• Invest: Try for the most satisfactory returns possible in the current market conditions
    • Focus on the long-run
    • Hold cash
    • The best buying opportunities manifest themselves when investors are either forced to sell or when selling occurs in large quantities.
  • Such asset holders may be forced to sell because of portfolio or fund losses, violation of investment guidelines, or finally margin calls; which require investors to deposit additional money into their margin account.

 

Chapter 14: Knowing What You Don’t Know

 

  • The macroeconomic future is hard to predict, and people rarely possess such information that would help them profit from large, systematic market movements.
  • Are the forecasts accurate?
  • Are the forecasts valuable?
  • What was the source(s) used in creating the forecast?
  • Have the forecasters been correct in the past?
  • If the forecasters have been correct in the past, why should an investor remain opposed to such forecasts?
  • People tend to predict a future similar to the recent past.
  • The future does seem to exhibit a similar trajectory of the past
  • The general market also assumes a future that is similar to the past
  • Sometimes, the future can be very different from the past
  • Accurate predictions are scarce and hard to find but will prove to be very valuable
  • Such forecasters who make accurate predictions are not likely to do so consistently
  • To conclude, forecasts are normally of little value

Ego-fueled investors:

  • Believe that knowledge of the macroeconomic factors (such as interest rates) are essential for investor success.
  • They are confident they know how to exploit any form of knowledge.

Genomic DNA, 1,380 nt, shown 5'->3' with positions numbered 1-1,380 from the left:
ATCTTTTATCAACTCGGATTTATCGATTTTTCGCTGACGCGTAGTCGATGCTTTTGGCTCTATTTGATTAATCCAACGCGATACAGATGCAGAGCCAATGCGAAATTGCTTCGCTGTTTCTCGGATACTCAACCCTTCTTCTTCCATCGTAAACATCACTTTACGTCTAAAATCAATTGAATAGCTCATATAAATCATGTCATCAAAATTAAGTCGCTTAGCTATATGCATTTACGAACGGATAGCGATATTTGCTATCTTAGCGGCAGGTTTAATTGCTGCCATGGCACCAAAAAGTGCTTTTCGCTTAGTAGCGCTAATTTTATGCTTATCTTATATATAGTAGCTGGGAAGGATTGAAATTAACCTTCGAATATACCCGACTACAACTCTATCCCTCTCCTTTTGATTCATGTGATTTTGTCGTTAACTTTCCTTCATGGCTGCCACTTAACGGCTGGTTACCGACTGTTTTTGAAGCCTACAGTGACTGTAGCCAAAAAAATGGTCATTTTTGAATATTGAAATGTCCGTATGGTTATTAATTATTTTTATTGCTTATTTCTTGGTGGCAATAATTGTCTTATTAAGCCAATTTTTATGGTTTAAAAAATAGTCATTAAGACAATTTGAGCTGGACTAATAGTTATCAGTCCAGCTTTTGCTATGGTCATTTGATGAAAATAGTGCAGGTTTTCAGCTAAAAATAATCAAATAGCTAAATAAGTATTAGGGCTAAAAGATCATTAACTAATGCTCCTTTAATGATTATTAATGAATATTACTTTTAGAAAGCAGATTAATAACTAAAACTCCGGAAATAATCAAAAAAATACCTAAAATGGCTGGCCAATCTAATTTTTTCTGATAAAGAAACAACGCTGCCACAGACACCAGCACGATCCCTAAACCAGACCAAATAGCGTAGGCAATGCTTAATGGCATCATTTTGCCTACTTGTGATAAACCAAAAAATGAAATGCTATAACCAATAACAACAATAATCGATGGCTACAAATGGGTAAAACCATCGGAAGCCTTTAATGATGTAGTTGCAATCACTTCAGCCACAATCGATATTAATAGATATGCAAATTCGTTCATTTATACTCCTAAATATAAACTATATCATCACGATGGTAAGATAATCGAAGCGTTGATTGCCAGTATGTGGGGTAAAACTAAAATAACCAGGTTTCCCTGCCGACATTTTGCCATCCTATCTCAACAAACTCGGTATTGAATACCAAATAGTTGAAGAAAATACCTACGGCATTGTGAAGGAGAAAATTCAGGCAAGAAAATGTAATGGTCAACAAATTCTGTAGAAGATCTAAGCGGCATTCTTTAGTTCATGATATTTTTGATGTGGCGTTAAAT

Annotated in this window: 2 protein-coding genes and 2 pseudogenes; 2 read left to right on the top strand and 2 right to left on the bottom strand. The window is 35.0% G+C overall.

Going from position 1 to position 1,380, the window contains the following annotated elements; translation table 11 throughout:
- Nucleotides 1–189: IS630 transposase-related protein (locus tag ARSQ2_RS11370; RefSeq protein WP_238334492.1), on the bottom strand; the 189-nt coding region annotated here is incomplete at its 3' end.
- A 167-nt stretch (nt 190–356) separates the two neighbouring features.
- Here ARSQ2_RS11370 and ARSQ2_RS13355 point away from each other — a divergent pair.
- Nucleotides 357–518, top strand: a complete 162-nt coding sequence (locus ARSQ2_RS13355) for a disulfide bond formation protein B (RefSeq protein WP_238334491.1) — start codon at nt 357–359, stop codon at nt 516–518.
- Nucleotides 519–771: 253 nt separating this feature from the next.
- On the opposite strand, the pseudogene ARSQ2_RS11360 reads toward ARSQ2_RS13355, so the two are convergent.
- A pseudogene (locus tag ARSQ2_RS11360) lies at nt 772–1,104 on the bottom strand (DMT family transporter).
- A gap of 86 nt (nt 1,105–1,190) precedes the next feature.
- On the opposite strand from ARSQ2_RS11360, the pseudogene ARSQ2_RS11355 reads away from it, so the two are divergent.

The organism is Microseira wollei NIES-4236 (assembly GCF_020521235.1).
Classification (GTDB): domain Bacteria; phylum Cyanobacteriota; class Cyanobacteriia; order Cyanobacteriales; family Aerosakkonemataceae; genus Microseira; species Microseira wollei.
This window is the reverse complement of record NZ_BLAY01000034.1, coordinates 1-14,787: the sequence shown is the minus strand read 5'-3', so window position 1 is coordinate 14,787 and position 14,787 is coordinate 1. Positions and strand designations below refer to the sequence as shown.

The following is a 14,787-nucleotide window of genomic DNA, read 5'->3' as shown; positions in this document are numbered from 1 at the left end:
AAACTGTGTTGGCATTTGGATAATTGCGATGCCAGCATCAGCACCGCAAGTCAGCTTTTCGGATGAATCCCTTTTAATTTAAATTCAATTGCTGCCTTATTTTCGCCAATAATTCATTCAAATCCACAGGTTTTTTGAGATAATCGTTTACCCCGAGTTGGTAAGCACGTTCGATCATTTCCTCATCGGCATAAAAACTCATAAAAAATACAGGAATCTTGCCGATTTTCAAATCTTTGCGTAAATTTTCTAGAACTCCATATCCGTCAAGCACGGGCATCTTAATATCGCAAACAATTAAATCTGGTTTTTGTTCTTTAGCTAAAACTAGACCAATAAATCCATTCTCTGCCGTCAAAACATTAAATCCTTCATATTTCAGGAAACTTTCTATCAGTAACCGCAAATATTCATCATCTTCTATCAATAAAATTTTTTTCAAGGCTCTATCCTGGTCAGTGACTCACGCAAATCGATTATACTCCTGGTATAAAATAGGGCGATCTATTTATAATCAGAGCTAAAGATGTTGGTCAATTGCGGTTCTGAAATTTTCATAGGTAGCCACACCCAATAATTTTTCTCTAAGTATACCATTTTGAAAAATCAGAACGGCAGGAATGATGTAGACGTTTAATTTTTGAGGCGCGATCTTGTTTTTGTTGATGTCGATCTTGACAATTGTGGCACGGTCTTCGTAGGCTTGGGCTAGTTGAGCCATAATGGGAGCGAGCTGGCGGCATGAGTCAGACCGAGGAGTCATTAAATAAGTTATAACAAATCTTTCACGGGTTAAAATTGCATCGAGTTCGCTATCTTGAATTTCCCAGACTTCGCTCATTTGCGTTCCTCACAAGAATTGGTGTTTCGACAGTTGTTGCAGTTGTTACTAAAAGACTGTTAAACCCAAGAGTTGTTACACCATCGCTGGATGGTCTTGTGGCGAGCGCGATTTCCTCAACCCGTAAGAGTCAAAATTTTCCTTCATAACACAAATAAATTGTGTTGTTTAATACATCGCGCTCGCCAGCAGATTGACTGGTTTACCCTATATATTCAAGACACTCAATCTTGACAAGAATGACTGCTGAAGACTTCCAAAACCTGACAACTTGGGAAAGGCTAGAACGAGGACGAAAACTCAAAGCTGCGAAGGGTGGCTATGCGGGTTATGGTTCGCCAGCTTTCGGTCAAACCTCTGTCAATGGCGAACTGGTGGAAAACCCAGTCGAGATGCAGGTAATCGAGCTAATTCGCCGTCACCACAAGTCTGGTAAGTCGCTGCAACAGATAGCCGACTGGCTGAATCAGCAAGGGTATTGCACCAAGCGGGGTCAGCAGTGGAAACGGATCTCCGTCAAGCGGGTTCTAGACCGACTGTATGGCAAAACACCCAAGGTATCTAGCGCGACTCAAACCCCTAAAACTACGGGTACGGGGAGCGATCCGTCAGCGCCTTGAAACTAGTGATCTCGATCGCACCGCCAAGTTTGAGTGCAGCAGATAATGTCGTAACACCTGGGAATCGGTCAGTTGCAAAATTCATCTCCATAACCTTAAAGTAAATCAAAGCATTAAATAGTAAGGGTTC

• They believe they will be successful no matter what
  • Opinion on future movements sculpt their investing behaviors
  • They are happy to broadcast their views with other investors
  • And they are rarely critical of their past performance
  • In investing, overestimating your ability or knowledge is dangerous, and to avoid this, an investor must acknowledge the limitations and boundaries of their ability and/or knowledge.

 

Chapter 15: Having A Sense Of Where We Stand

 

  • Market cycles consist of random peaks and troughs. which impacts investor returns. This demonstrates the unpredictable nature of market cycles.
  • Instead of trying to predict market swings, try and stay alert in detecting a market that has reached an extreme, then adjust your decisions based on this.
  • Investors need to determine what is going on in the market and use such information to form investment decisions.

 

Chapter 16: Appreciating The Role Of Luck

 

  • Sometimes investors experience superior returns through luck or courage, not skill; especially in the short term. The key to investment success is skill, timing, and assertiveness. An example of this is during a boom when the most assertive investors, who take the most risk, end up making the most profit, regardless of their investing ability.